By Kelly Dearmore
By Jim Schutze
By Rachel Watts
By Lauren Drewes Daniels
By Anna Merlan
By Lee Escobedo
By Alice Laussade
Los Cubanos Postizos begins with the easy tease of "Aurora En Pekin," smoky guitar over a languid rhythm cured of cowbell, the breathing room of its bassline perfect for pork-eaters in need of digestive mood music. The tempo steps up slightly on "Aqui Como Alla," the song tracking the missing Havana vignette from Jim Jarmusch's cab-tastic flick Night On Earth before the ripple of John Medeski's keyboard sends the song out over Cuba's rural belly to chase Che's motorbike. But lounge scroungers looking for a retro Cuban touchstone will find much more than they embargoed for in what follows. The combination of the record's informal gestation and Ribot's personal intentions makes for a particularly heady evocation of Arsenio Rodriguez's spirit on "La Vida Es Un Sueno," undeniably the heart of the album.
"It's a very sad, almost bitter song, and also one of Arsenio's signature songs," Ribot offers. "Anybody who knows Cuban music knows it, like anyone here would associate Duke Ellington with 'Take The A Train.' It ends with the words el mundo esta hecho sin felicidad--the world is named without happiness. Rodriguez wrote it after discovering that his blindness was irreversible."
At first, the Anglo-ization of the lyrics in Ribot's doleful en Espanol delivery creates a jamon-fisted prosthetic-ethnic aesthetic akin to Jon Spencer's white-boy blues yelp. But Ribot's solo dances upward toward pure catharsis, so that when Ribot intones the lines "Ay que gozar lo que pueda gozar / porque sacando la cuenta en total / la vida es un sueno," the impact combines Rodriguez's nihilism with the triumph of Ribot the gringo feeling his way to the center of a familiar emotion in a foreign language. "What he's saying is that you have to live for the beautiful women, because there's absolutely nothing else," Ribot explains, "and there's something in that, to my mind, of punk rage."
When asked why he chose to deliver the lyrics to "La Vida Es Un Sueno" in his own voice rather than adopt a Spanish accent, Ribot chuckles. "There's nothing quite as bad as someone who's trying to speak a language perfectly and not succeeding," he says. "I was dealing with my heavily New Jersey accent in Spanish. When I sang it, I was wondering how it would be heard by Spanish speakers. Since then, I've gotten a partial answer. We did the Cuban night at the Knitting Factory Texaco Jazz Festival, and New York's Cuban population turned out. Maybe 25 percent couldn't deal with it--not just the lyrics, but the whole thing. But a lot of other people there seemed to be enjoying it. I mean, they laughed their heads off."
If "La Vida Es Un Sueno" is the heart of the album, its guts are its sole Ribot composition, "Postizo," a sizzling number with a huge grin of a guitar riff and a call-and-response chorus consisting of one word: postizo. While "La Vida Es Un Sueno" and "Postizo" are opposite poles in the record's wide range of mood, the instrumental "Fiesta En El Solar" spans the emotional spectrum. For three minutes its plaintive melody hints at a restless longing, before the song suddenly spirals upward, picking up speed through frenzied dervish-like passages of pumping bass and reeling guitar that party on the verge of human combustion and tenement-house eviction. The way the song expends its energy carefully at first before fully cutting loose makes it a prime example of Rodriguez's explorations over the course of four decades of music-making.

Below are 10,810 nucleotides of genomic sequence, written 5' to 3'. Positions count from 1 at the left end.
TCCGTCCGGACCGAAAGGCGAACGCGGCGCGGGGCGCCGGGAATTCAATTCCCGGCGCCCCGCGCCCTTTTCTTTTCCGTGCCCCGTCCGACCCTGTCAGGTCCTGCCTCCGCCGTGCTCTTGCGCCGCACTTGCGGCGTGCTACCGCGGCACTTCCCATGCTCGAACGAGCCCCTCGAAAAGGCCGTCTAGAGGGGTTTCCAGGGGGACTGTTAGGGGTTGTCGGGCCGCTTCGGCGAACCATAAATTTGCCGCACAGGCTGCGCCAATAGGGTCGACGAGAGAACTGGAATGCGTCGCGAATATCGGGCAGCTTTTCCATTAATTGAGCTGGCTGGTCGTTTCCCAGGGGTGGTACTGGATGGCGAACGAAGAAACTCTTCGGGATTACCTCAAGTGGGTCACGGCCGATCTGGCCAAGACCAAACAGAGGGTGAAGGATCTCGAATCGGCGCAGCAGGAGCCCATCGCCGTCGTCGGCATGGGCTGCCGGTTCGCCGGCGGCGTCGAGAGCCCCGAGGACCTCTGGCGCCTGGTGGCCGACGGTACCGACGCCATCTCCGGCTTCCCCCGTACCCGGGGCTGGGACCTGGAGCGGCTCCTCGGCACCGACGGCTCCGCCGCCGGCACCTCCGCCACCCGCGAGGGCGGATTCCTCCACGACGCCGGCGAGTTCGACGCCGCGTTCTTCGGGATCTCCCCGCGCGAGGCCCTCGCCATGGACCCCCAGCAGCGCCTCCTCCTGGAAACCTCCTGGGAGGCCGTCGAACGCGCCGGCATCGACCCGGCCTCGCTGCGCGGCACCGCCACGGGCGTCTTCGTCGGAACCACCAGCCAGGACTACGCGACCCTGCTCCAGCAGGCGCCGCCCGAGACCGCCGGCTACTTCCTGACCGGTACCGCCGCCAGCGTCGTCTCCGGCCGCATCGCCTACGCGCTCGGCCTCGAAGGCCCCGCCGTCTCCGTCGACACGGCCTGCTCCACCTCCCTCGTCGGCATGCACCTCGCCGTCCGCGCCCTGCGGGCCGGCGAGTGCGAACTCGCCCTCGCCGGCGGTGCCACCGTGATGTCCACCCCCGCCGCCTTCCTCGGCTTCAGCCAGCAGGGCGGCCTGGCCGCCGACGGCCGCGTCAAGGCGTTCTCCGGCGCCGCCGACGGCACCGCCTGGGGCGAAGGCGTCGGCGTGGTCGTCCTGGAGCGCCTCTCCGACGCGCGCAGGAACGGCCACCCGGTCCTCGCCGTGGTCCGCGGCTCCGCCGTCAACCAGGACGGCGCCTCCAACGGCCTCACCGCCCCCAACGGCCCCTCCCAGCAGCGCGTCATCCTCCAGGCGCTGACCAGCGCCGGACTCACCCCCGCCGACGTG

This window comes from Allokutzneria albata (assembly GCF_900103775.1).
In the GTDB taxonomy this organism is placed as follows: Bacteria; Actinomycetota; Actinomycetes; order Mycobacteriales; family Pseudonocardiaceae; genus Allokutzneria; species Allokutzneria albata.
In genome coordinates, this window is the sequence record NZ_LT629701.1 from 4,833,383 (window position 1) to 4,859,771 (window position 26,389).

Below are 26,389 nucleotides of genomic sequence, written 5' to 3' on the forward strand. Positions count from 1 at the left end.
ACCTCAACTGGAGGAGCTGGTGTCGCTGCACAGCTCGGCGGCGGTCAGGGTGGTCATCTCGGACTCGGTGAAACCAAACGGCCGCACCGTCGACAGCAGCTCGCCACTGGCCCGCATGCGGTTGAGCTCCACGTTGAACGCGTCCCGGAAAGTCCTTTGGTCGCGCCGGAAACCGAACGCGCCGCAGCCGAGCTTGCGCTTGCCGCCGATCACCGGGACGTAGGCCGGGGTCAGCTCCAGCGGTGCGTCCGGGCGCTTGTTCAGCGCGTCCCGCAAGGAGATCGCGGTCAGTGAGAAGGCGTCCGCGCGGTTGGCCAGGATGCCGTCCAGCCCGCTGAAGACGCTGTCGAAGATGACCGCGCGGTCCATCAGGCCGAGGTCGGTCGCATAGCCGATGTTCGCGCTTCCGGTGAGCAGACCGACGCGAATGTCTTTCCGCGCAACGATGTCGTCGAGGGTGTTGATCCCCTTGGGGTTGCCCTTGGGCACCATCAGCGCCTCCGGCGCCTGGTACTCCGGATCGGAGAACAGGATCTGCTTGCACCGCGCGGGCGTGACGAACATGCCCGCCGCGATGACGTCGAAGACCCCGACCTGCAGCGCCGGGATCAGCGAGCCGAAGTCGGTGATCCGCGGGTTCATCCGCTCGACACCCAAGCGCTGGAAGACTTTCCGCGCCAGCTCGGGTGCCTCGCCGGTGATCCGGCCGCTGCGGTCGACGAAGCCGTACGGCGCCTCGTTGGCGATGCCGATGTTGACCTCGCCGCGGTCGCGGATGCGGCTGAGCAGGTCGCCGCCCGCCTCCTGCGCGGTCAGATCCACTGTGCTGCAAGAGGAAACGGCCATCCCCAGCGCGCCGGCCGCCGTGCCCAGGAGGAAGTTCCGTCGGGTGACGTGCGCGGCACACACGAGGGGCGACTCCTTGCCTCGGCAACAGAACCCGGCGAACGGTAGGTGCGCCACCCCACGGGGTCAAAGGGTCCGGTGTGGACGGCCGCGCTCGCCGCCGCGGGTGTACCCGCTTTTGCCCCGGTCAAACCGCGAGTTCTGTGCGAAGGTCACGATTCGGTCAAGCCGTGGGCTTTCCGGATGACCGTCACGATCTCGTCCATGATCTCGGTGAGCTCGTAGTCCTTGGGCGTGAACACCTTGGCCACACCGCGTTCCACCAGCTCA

"To get at the productivity of Arsenio Rodriguez, imagine if Charlie Christian had survived and changed his playing into the era of Jimi Hendrix!" Ribot exclaims. "As one of the founders of Afro-Cuban music, Arsenio was a very sophisticated big-band arranger for the danzon orquestas of the '30s, '40s, and '50s. Maybe he would have continued that way if the economic situation hadn't changed, if he hadn't wound up in the States. On his earlier records there was always a singer--sometimes his wife--with a chorus behind. But in the '60s he no longer had the clout to put together the kind of ensemble he wanted, and his West African influences became stronger and stronger, until by his last record [1972's Leyenda] he was screaming the lyrics himself!
"He was swimming upstream toward the source of his music. I have to be careful with words: Primal isn't wrong, but lest it be confused with primitive, which that music was not. It wasn't simplified rhythmically, and maybe harmonically it was more complex as well, the way it fluctuates further out at times but basically uses the same chords as rock and roll. I don't understand Arsenio Rodriguez's motivation, but I'm choosing to decide that there were similar impulses to what made me make a lot of noise and feedback instead of playing melodically complex post-bebop jazz. In my own path I've been attracted to Albert Ayler, who was similar in that he got away from form. Not that Arsenio Rodriguez sounds like Albert Ayler--he doesn't--but form-wise they're responding to the same problems."
What's fascinating about Ribot's response to the problem of form inhibiting expression is the way his playing adapts differently in different settings. One example is the recent hip-hop track "Famous Last Words" by Word A'Mouth. The song takes a couple of bars of the sprightly plank-walking guitar figure that begins Tom Waits' "Singapore," looping it to draw out the rhythmic propulsion contained within Ribot's riff. (Prior to this interview, Ribot wasn't even aware that he'd been sampled, but is intrigued enough to ask where he can find a copy: "Famous Last Words" appears on Rawkus' recent Lyricist Lounge Volume One compilation). A more varied instance is Ribot's presence on the new Tricky album, Angels With Dirty Faces.